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    I’d argue those aren’t uml, just the same diagram types that uml also happened to use. State machine and sequence diagrams are a lot older than uml.

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      Yeah, all the diagram types listed here far predate UML, and would clearly be in use without UML ever existing.

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        True, but the standardisation from UML has been useful; admittedly the whole UML spec is a far too heavy though

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      I use UML’s cardinality notation regularly for database diagrams. lower_bound..upper_bound:

      ---------  1..1             0..*  ------------
      | Posts |-------------------------| Comments |
      ---------                         ------------

      (“A post has 0 to many comments; a comment has exactly one post”.)

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        Using mermaid as proof that UML isn’t dead largely misunderstands what UML was — deeply intertwined with OOP and waterfall. Using class to define a class also doesn’t mean you’re writing C++.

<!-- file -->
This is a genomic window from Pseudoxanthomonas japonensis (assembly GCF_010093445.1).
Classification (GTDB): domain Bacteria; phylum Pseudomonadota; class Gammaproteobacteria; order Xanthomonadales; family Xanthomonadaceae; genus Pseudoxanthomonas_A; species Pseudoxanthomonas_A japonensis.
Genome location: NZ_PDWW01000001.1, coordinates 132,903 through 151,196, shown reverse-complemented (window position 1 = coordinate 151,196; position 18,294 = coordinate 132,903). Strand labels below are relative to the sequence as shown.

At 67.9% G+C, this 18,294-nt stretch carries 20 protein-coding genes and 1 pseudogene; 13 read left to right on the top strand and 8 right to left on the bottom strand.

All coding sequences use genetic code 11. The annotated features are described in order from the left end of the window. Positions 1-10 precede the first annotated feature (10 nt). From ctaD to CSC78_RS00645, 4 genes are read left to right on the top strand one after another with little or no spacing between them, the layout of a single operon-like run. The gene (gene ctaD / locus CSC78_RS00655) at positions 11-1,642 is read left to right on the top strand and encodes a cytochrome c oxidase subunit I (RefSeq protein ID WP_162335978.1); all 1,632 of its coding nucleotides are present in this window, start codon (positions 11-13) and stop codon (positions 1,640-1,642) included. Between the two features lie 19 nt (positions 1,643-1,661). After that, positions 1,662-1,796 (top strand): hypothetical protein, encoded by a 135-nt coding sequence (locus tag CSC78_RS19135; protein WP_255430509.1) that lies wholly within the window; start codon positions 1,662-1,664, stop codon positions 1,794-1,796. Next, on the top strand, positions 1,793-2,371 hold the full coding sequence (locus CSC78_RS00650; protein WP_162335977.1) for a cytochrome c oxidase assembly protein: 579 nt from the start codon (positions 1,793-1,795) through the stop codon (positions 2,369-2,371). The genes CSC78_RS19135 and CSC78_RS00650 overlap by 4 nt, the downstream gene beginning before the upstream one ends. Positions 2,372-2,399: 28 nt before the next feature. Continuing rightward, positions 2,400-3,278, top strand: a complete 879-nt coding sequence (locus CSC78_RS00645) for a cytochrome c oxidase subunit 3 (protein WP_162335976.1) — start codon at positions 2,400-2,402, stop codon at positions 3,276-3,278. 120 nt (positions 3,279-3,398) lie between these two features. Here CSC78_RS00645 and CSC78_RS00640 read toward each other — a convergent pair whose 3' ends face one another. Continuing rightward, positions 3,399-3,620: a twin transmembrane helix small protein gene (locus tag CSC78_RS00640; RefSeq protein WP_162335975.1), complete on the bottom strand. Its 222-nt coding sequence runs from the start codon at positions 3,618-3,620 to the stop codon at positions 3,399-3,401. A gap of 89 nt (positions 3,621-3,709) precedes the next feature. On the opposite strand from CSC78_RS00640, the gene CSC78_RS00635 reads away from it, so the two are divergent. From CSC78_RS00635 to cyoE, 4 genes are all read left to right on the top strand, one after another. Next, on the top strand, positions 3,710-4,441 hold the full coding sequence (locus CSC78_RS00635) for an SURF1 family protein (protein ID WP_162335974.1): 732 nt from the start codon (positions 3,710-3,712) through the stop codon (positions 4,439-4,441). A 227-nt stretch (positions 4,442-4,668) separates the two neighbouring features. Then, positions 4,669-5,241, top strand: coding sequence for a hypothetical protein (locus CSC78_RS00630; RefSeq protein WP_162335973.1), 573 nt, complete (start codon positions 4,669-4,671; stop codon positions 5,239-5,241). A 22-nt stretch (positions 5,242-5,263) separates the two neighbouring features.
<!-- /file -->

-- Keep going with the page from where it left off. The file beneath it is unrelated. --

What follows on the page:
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          I wouldn’t say UML is dead, but maybe not a sexy topic in itself. Mermaid is proof that graphs/diagrams, UML or not, are still pretty handy to have to visualize large-scale projects. If I lived in an ideal world, I would love to use Luna/Enso for practical projects, but I am a bit biased as I do enjoy PureData still.

          I’m still working backwards converting Racket code into diagrams for fun over here.

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            I’ve not heard of either of those tools, but they both look very interesting, thanks!

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            op likes mermaid, I found it buggy and finicky. I personally started using plantuml and I find it miles above quality wise. And has about the same integrations (eg emacs, vscode) or are one shell command away.

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              Same here. Plantuml seems to be the IMHO the best abstraction / DSL to create a multitude of diagrams. Despite my dislike for gantt charts, I used Plantuml recently to generate high-level timelines and it was fun. Recent updates made it faster so that editors that integrate it now only freeze for a fraction of a second as opposed to 2s for earlier versions.